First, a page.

> simultaneity/sequencing of events by enumerating all combinations, of
> every size, of individual party/external transitions and then
> recursing with each separate combination applied as being the next set
> of simultaneous state transitions.
> To reduce the space to exhaustively search it would be nice if any
> values that the parties used, and were being tested by, were
> abstracted.  Not sure what the technical term is but I mean asserting
> relationships between variables in a given domain, rather than their
> actual value.
> For example, imagine a distributed vote between two nodes where each
> node must vote for a random integer greater than their last vote.
> Each node is a party in the protocol.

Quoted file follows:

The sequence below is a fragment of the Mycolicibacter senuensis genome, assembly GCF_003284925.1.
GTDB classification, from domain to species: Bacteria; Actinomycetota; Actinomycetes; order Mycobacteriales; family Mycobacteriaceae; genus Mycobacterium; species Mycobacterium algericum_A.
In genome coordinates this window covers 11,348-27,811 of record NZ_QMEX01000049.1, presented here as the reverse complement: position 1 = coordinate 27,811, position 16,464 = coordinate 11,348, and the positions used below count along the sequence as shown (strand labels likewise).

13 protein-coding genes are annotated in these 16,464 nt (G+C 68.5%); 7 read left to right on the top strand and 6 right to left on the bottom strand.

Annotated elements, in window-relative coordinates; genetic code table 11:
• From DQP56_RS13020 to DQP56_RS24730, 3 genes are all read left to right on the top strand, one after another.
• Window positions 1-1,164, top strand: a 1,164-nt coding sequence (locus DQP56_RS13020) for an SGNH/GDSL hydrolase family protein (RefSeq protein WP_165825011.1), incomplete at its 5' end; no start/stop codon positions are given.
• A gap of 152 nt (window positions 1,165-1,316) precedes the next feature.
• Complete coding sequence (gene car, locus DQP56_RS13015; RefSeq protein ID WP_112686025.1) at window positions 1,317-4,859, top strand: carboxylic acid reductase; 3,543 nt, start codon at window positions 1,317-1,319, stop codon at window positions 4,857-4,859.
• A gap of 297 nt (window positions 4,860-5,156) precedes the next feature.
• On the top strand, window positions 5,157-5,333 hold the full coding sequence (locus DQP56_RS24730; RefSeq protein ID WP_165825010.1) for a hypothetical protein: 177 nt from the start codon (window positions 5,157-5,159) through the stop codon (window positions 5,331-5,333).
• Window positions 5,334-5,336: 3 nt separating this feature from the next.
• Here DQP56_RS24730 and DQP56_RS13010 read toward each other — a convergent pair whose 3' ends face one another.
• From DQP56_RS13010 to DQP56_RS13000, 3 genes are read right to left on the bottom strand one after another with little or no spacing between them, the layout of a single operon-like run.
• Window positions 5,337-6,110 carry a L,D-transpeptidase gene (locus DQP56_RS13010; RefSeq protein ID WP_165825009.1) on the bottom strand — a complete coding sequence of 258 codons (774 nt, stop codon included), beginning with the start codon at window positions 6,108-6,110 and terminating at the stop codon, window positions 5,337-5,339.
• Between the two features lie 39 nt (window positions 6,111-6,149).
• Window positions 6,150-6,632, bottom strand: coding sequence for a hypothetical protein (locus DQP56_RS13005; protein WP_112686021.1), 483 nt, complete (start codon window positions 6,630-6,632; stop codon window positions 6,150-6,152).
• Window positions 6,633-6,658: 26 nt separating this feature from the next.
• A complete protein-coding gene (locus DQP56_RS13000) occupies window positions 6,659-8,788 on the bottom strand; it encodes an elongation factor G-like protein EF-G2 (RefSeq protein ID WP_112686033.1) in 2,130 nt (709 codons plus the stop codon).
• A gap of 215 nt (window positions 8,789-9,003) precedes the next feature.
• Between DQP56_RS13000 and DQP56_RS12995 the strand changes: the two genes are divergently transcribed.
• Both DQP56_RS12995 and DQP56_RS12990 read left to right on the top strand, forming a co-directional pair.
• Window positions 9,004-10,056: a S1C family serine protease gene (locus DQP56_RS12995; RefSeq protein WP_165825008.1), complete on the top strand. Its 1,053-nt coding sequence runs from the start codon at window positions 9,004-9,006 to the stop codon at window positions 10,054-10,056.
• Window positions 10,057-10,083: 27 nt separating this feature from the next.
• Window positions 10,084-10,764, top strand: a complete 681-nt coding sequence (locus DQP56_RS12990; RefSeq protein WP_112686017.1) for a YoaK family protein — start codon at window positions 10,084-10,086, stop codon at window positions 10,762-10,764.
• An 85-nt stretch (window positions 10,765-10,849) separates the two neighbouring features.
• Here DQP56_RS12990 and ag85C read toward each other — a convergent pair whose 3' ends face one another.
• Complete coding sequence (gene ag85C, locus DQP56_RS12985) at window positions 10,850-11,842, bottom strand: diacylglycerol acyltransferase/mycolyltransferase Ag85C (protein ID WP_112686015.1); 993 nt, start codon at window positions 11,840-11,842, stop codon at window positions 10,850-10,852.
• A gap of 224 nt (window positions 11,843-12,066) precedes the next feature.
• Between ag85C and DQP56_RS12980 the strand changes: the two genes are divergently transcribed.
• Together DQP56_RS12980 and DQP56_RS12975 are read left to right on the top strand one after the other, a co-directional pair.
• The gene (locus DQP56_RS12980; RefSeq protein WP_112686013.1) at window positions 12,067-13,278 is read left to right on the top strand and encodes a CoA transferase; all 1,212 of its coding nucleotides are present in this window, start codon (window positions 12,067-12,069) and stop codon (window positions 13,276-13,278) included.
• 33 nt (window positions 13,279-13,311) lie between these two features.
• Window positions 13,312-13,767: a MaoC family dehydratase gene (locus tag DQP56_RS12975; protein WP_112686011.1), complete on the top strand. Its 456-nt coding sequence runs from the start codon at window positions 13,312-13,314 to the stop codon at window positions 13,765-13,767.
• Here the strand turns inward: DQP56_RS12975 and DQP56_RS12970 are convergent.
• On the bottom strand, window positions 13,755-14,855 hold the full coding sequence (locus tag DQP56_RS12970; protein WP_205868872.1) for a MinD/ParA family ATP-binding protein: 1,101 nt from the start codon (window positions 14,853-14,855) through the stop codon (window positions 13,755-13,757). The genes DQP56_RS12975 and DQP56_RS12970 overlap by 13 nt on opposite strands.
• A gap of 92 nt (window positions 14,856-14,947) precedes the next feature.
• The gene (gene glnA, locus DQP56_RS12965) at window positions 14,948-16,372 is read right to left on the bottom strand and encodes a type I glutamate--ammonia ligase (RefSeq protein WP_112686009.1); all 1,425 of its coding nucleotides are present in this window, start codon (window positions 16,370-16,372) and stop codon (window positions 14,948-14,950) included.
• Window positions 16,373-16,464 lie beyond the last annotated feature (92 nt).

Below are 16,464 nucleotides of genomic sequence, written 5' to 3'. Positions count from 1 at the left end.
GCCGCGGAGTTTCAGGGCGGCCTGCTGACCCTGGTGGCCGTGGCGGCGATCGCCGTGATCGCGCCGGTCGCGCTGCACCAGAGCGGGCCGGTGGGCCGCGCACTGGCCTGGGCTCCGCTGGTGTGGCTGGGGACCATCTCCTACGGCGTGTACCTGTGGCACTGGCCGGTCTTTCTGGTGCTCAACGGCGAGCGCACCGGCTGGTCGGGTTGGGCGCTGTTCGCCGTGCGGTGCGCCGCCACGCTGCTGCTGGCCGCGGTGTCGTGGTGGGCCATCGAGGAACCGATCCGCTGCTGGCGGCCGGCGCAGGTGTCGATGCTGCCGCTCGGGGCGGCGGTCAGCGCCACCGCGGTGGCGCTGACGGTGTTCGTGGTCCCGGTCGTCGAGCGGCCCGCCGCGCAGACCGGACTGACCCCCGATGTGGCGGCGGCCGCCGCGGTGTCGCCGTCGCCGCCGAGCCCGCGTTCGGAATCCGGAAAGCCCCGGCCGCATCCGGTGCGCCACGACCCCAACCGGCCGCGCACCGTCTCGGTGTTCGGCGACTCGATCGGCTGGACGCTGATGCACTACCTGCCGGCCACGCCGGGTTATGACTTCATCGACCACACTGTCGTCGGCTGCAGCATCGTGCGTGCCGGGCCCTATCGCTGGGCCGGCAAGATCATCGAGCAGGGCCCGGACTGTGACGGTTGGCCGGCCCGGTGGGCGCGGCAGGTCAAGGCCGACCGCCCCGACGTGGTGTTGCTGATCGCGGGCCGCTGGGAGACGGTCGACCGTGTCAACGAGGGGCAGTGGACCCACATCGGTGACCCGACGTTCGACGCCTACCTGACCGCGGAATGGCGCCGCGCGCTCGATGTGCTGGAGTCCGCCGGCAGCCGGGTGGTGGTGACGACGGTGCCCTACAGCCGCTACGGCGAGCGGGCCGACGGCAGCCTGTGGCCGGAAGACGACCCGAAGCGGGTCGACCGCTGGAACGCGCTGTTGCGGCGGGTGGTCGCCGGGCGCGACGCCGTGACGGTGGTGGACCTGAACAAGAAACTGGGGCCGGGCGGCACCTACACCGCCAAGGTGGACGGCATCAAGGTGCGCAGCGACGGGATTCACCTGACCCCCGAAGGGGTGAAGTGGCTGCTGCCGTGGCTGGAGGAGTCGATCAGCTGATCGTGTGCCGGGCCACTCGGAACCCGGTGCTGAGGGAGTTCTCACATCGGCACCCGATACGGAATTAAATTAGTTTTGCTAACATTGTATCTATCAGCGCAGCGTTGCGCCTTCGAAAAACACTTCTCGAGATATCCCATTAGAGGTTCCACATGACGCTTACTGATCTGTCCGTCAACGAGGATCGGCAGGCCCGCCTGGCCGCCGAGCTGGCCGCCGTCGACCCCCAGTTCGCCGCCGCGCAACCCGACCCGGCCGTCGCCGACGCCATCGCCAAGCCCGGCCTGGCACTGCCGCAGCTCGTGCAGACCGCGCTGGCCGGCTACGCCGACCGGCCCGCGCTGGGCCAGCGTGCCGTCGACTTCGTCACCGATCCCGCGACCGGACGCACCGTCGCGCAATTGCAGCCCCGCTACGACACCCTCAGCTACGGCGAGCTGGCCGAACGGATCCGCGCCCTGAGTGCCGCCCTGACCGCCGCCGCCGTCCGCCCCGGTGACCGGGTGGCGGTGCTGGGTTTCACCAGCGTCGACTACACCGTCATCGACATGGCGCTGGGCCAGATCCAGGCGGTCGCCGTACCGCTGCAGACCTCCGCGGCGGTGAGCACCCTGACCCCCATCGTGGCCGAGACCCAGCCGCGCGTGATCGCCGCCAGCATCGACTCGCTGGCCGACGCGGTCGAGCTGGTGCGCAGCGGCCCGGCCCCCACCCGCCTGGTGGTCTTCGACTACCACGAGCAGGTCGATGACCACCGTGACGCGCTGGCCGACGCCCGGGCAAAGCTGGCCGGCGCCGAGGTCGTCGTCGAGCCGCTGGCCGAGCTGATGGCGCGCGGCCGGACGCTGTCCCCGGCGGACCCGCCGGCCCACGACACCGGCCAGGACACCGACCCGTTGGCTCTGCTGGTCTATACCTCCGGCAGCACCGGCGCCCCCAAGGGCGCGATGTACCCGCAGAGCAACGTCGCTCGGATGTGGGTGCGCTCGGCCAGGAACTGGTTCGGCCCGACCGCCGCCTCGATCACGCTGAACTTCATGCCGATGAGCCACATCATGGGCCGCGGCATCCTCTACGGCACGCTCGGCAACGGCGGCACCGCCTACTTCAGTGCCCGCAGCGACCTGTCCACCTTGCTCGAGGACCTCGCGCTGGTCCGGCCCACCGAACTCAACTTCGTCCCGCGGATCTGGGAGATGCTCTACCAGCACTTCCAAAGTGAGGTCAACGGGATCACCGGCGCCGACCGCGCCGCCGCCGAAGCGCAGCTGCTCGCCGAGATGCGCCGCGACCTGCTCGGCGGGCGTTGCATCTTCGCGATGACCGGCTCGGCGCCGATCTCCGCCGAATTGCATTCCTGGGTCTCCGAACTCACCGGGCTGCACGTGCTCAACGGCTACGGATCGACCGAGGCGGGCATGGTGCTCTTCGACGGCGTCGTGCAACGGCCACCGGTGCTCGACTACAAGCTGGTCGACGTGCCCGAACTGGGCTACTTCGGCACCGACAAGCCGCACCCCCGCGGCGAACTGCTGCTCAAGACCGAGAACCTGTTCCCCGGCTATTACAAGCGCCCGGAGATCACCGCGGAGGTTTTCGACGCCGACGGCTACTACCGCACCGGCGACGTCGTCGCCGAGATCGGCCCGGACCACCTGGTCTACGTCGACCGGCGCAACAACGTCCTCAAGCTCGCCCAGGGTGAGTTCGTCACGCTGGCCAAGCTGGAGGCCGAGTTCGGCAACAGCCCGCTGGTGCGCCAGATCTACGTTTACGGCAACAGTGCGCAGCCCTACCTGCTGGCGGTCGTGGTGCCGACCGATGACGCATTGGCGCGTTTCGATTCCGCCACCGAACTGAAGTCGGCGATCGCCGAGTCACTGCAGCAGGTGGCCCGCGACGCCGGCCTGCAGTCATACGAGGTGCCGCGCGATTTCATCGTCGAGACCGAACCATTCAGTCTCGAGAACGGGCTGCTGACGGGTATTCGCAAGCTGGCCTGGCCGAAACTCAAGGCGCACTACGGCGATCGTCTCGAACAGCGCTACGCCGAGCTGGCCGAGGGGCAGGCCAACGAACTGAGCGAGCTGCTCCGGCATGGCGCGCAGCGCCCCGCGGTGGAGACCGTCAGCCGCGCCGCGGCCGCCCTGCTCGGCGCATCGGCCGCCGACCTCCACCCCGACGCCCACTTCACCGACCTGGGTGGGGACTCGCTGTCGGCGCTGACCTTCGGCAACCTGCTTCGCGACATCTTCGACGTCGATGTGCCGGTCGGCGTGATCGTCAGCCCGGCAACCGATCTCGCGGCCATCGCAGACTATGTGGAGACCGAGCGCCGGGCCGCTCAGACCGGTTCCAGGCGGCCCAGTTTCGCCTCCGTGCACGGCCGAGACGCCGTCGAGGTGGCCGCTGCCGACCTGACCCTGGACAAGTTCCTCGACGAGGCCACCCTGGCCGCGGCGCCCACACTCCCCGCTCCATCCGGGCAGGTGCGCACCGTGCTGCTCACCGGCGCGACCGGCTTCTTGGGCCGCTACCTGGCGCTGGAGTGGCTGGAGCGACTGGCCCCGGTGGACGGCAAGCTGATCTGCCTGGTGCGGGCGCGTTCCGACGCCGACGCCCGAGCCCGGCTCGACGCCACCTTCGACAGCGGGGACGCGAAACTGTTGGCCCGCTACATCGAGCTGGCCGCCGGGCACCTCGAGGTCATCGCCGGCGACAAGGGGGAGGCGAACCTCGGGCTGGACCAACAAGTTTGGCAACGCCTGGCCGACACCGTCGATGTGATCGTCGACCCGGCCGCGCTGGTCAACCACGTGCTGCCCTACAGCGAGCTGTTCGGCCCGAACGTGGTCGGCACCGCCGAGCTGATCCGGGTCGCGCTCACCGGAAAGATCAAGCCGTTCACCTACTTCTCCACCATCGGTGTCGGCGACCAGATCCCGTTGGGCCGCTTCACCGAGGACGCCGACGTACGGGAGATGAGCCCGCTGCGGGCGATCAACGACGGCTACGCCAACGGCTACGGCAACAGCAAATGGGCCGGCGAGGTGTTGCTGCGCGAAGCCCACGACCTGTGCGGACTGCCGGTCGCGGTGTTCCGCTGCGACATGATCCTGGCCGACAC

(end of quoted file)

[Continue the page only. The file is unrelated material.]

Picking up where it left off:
> In the current branch of the exhaustive search of the protocol a
> relation between node 1's existing vote, v1, and node 2's existing
> vote, v2, has already been asserted: v1>v2.
> So when the coordinator enumerates the possibilities for sets of
> next-state transitions, with each node n asserting vn'>vn in their
> individual party state transition, it will prune any search branch
> which doesn't satisfy the union of the assertions (v1>v2, v1'>v1,
> v2'>v2), and recurse into the search branch alternatives with v1'<v2',
> or v1'=v2', or v1'>v2'.
> So, some questions...
> Is what I'm suggesting even vaguely sensible way to approach the
> problem in Haskell?  Or am I getting carried away and some neat tricks
> zipping list monoids or something will get the job done?
> Is there some fantastic tool/library which already does everything I want?